Last week I received the news that the novel I recently illustrated, A Horse Named Sky is #4 on the New York Best Seller list! A Horse Named Sky includes over 100 illustrations drawn traditionally (a big first for me!) I feel especially excited to share this on Muddy Colors because this extended community has been a big part of the foundation of all I’m creating today.
If you have been illustrating for a while you may know that career highlights like these can feel… up and down. I’m not the first artist who has thought that a big commission or a fancy client will magically accelerate the trajectory of our career. More seasoned now, I know it’s the little decisions we make every day that add up and steer our careers.
To help guide my students, I ask them to write a list of 100 things they love aesthetically. I ask them to get as specific as possible. My hope is students will find connections that could lead to the subject matter they might like to explore, color palettes, and even their coveted “style” could emerge in the findings.
If that doesn’t tempt you or lists aren’t your thing, simply pay attention to when something takes your breath away. When do you lose track of time or an idea consumes your thoughts? Have you ever enjoyed something so much you forgot to eat? That’s how we know we are on the right path, making the right stuff.
When I’m unhappy with my work I can hold it up to my internal list of loves. It becomes very clear why I’m unhappy. On occasions like today, I can hold the work up and see horses… and I love horses!
Steering the stallion of your career can look like turning away work that doesn’t interest you. (Risky, I know.) Sometimes it’s the side jobs that sustain the balance between gigs that need a change-up. Some might need a swift kick to get out of the mud! Nudging the reins means something as easy as putting something from my love list into a commission piece or it can be as difficult as turning away a job from a client I personally love to work with.
The love list can be so much bigger than your art career but your artistic life. At first, we may be drawn to a niche of art only to learn about an aspect of that type of work or community that doesn’t suit us. Nothing is perfect, but when we can’t tolerate a communication style or deadline, a subtle shift will point you right again.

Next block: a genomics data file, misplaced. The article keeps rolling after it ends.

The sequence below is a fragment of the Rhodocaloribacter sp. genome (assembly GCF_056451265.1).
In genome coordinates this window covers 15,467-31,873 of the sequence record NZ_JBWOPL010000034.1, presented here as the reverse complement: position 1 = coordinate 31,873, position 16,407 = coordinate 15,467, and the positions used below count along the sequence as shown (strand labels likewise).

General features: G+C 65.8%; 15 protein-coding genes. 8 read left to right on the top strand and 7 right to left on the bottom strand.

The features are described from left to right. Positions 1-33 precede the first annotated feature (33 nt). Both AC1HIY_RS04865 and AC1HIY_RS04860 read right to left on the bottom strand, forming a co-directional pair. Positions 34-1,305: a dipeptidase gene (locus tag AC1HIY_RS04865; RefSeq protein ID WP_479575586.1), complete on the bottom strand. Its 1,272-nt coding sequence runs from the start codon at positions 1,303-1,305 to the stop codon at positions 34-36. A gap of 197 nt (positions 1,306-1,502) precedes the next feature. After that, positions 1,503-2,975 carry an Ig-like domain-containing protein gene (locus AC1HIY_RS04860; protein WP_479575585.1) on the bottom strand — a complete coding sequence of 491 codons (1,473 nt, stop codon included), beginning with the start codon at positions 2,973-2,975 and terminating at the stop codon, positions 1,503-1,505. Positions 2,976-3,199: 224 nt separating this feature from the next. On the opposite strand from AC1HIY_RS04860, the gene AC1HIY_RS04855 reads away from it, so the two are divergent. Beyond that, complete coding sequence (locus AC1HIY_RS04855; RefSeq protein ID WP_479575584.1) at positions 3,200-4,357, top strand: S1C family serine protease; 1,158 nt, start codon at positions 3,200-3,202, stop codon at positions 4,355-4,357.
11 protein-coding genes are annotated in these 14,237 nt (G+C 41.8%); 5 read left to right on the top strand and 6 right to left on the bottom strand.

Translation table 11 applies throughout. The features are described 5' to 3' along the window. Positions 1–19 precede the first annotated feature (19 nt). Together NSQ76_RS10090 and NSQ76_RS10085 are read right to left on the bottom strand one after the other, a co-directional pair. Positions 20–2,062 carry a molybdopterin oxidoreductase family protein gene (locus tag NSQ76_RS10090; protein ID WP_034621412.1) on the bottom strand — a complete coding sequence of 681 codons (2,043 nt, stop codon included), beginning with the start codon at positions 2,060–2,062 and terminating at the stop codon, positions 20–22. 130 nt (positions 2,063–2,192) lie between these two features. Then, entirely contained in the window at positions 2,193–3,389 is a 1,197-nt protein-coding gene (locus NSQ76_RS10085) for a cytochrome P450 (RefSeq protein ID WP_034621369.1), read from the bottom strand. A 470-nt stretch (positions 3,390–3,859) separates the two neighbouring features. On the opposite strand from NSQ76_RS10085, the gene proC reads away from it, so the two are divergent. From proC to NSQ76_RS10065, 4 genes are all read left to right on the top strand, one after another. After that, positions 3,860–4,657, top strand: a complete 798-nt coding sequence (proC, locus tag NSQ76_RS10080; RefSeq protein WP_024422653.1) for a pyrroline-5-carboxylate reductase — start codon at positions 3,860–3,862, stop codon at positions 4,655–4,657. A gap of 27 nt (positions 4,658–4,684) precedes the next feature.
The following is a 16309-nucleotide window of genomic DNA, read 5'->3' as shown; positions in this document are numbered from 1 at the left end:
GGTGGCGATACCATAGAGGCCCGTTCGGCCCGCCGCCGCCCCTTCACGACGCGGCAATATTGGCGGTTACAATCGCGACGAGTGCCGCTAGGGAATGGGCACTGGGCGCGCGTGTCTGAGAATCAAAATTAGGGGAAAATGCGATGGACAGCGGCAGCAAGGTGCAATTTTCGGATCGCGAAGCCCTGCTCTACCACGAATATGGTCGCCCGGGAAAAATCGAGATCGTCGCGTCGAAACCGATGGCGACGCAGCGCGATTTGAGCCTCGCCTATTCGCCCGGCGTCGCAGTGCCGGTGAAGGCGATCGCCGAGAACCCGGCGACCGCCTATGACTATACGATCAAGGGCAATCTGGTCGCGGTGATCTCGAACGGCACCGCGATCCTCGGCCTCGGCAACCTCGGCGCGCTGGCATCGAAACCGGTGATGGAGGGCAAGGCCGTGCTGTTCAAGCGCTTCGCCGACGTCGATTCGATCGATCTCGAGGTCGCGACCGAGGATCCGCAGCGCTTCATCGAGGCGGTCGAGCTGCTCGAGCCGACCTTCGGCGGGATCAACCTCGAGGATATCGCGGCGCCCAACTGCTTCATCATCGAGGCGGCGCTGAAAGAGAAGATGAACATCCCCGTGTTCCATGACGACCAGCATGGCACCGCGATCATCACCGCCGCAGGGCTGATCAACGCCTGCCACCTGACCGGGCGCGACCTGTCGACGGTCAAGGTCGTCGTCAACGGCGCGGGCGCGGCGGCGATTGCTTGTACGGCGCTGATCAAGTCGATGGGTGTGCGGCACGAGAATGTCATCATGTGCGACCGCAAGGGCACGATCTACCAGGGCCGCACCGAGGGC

I’ve spoken about my longtime battle with Crohn’s disease. Getting somewhere every weekday 9-5 is never going to work for me. That has been an immense driver for me to craft a flexible freelance career. Everyone has parts of the routes they can’t control, we all need to know when to go with it.
It’s only been these last few years I’ve allowed my horse to graze and be less in a rush. I let myself follow the shiny ideas, the ones that are pulling me from the work on my desk. It’s not as dangerous as everyone says! It leads to two things quite predictably for me.
The first and most common, I realize that the shiny idea is just as hard as what I’m supposed to be working on. This new shiny idea has to go through all the stages of the process. The thing on the desk isn’t un-fun, it’s just currently in a hard stage. Or maybe the thing on my desk IS un-fun and I should nudge the reins. But only just after I put a bow on it for the client as planned…
The second thing I’ve found is that sometimes the shiny idea is as good as you hoped! This idea can be nurtured (and sold!?) That thing on the desk needs to get done, but this new shiny thing is exciting indeed. I may lose 1-2 work days lost in it but the ferocity of the first big push of an idea can’t be passed up. It’s like running into your oldest friend unexpectedly on the trail and you have lunch that lasts 6 hours. It must be done.
I wish we all were lunching now! Trust your instincts. Ride on! If you’d like to purchase a copy of A Horse Named Sky click here.